Refugees in the Global South face many serious violations of their rights. Several major host states have failed to ratify both the Refugee Convention and the 1967 Protocol. However, even among those states that have ratified one or both, few have enacted the domestic legislation to implement the provisions, and no state in the South has made a serious effort to bring domestic law in other subjects--immigration, health, labour, education--into harmony with the rights of refugees and their international commitments.
This article presents a multi-faceted proposal, a guide to building a new global infrastructure for the protection of refugees. An important precursor is the rapid expansion in the teaching and studying of refugee law. Today's students of refugee issues are tomorrow's researchers, lawyers, and scholars, all of which are desperately needed to help refugees navigate the process of status determination and resettlement, to advocate more generally for the rights of refugees, and to monitor states' compliance with international obligations. Also, human rights NGOs need to embrace the fact that refugees are human beings, and refugee rights are human rights. Furthermore, advocacy groups, legal aid organizations, and other NGOs need to understand that advocacy, legal assistance, and research must go hand in hand: the provision of legal assistance to individual refugees not only makes the use of their life stories for research and advocacy more ethical, it improves the quality of the research and advocacy as well. Perhaps most importantly, all the groups working with refugees throughout the South must communicate with and assist each other.
In an effort to facilitate this crucial networking and communication, sixteen refugee advocacy and legal aid NGOs from the South attended a five-day workshop in Nairobi in January 2007. The group decided to form the Southern Refugee Legal Aid Network, and to produce a charter for membership. I have been acting as the group's moderator informally since that time. In the coming months, SRLAN will attach itself to Fahamu, an advocacy NGO that publishes Africa's largest circulation magazine and has a proven track record of facilitating emerging advocacy networks. Fahamu will do fearless advocacy, often too dangerous for individual NGOs, and the SRLAN will facilitate the communication and co-operation necessary to begin the construction of the new global infrastructure for the protection of refugees. Working together, as a network of organizations throughout the South, we truly can transform this broken and unjust system.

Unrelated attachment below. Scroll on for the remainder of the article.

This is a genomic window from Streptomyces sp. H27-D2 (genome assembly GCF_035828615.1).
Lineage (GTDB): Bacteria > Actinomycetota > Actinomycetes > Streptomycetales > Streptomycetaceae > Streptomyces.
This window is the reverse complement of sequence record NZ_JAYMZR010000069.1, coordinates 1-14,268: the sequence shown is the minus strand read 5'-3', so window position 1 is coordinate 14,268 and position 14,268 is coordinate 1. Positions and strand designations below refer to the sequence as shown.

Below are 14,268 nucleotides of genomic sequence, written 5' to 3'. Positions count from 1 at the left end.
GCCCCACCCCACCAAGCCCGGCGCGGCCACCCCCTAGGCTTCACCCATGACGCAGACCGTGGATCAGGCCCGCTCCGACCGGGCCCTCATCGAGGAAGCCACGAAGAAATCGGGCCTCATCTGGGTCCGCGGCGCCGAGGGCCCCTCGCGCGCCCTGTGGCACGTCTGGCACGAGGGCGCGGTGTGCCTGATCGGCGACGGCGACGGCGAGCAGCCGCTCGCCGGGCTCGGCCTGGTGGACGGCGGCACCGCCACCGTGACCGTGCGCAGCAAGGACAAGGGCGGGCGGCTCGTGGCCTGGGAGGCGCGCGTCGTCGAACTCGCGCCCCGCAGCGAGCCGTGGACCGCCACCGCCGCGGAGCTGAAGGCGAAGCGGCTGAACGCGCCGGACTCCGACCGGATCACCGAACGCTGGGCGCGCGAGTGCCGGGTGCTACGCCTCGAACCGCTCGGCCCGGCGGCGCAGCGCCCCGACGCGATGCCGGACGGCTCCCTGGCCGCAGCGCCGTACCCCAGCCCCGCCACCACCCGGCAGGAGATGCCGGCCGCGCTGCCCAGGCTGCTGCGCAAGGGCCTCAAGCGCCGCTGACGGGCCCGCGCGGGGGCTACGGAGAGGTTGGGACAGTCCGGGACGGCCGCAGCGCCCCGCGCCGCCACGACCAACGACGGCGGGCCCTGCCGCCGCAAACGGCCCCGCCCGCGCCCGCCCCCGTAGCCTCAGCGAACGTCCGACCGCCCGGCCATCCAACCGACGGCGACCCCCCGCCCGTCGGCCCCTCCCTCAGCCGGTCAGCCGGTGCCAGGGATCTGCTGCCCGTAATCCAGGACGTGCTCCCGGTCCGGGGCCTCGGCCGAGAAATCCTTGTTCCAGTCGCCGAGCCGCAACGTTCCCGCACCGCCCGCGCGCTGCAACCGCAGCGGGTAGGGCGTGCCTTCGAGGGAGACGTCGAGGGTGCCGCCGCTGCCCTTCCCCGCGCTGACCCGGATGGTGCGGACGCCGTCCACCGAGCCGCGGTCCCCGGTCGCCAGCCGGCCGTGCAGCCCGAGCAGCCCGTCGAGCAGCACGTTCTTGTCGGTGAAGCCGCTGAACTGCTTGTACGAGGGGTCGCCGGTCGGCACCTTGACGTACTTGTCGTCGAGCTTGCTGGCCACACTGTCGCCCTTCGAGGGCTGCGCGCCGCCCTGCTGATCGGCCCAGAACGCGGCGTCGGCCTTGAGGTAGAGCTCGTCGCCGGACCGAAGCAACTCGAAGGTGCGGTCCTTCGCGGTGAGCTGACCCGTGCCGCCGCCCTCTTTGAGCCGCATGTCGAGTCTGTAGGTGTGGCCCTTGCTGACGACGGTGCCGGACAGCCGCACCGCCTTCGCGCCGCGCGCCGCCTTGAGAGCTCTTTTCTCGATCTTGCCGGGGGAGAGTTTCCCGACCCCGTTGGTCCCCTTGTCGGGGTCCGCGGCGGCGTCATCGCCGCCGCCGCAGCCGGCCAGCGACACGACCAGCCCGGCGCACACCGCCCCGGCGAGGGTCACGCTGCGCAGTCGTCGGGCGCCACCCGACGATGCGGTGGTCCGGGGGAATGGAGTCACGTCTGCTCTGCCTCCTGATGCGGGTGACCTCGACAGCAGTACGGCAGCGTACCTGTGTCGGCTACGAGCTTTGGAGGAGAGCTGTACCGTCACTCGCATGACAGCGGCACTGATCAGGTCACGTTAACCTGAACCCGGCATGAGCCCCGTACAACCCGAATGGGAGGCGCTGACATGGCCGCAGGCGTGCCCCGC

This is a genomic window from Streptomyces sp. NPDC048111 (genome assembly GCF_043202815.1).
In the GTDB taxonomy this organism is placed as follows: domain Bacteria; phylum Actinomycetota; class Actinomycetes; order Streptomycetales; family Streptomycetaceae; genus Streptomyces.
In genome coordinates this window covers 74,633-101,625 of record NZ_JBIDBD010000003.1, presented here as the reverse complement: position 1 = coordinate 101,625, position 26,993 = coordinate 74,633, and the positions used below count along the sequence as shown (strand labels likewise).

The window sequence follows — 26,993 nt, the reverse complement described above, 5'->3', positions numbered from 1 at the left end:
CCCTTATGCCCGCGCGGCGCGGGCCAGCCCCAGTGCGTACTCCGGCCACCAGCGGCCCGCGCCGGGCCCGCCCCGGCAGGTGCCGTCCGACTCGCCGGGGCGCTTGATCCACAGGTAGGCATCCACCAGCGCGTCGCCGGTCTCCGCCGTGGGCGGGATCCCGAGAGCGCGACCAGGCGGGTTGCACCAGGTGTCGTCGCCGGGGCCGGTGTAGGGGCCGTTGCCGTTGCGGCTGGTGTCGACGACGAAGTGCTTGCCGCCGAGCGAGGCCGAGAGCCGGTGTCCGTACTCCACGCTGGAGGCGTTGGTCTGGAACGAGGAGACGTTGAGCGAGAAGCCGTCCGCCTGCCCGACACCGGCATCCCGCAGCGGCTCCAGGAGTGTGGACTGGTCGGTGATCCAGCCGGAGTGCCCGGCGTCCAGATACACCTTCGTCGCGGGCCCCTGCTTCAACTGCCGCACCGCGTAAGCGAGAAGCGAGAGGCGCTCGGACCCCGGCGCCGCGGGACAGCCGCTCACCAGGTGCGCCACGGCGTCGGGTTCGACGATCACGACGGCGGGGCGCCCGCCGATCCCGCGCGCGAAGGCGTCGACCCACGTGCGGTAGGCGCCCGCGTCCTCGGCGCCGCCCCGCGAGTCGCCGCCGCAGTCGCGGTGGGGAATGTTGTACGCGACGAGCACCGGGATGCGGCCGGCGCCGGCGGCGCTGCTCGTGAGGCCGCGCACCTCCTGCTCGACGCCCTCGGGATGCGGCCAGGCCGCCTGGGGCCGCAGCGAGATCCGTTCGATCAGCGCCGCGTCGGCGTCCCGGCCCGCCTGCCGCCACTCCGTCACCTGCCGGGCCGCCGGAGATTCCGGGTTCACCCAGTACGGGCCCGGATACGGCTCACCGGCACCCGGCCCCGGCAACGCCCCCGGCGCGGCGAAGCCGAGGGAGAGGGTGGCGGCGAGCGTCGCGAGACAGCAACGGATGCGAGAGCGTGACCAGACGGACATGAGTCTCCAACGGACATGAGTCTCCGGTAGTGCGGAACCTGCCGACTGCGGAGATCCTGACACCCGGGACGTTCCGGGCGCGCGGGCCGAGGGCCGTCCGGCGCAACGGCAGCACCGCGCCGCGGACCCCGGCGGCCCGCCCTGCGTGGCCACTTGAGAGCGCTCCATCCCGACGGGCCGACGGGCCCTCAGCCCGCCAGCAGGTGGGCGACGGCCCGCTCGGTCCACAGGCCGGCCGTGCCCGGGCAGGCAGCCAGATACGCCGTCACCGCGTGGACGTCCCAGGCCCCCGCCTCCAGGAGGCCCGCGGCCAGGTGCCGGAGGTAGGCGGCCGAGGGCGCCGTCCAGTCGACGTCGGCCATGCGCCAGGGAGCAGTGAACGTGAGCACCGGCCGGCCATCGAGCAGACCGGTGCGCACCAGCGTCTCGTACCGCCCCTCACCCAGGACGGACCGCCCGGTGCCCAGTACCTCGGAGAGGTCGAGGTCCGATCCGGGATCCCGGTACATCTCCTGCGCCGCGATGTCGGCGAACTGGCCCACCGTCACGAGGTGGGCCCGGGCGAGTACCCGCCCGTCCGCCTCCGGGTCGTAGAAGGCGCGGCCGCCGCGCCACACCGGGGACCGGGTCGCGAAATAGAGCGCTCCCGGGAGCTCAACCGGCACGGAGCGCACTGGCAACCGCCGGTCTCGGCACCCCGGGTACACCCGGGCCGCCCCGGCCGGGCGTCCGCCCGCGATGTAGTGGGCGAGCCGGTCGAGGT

Les refugies se trouvant dans le Sud global sont confrontes a de nombreuses violations graves de leurs droits. Plusieurs etats hotes importants refusent toujours de ratifier la Convention de 1951 et le Protocole de 1967. Cependant, meme parmi les etats qui ont ratifie l'un de ces instruments ou les deux, tres peu ont adopte la legislation interne qui permettrait de mettre en oeuvre leurs dispositions, et pas un seul etat du Sud n'a fait un reel effort afin d'harmoniser leur lois internes dans d'autres domaines--immigration, sante, travail, education--avec les droits des refugies et leurs propres engagements internationaux.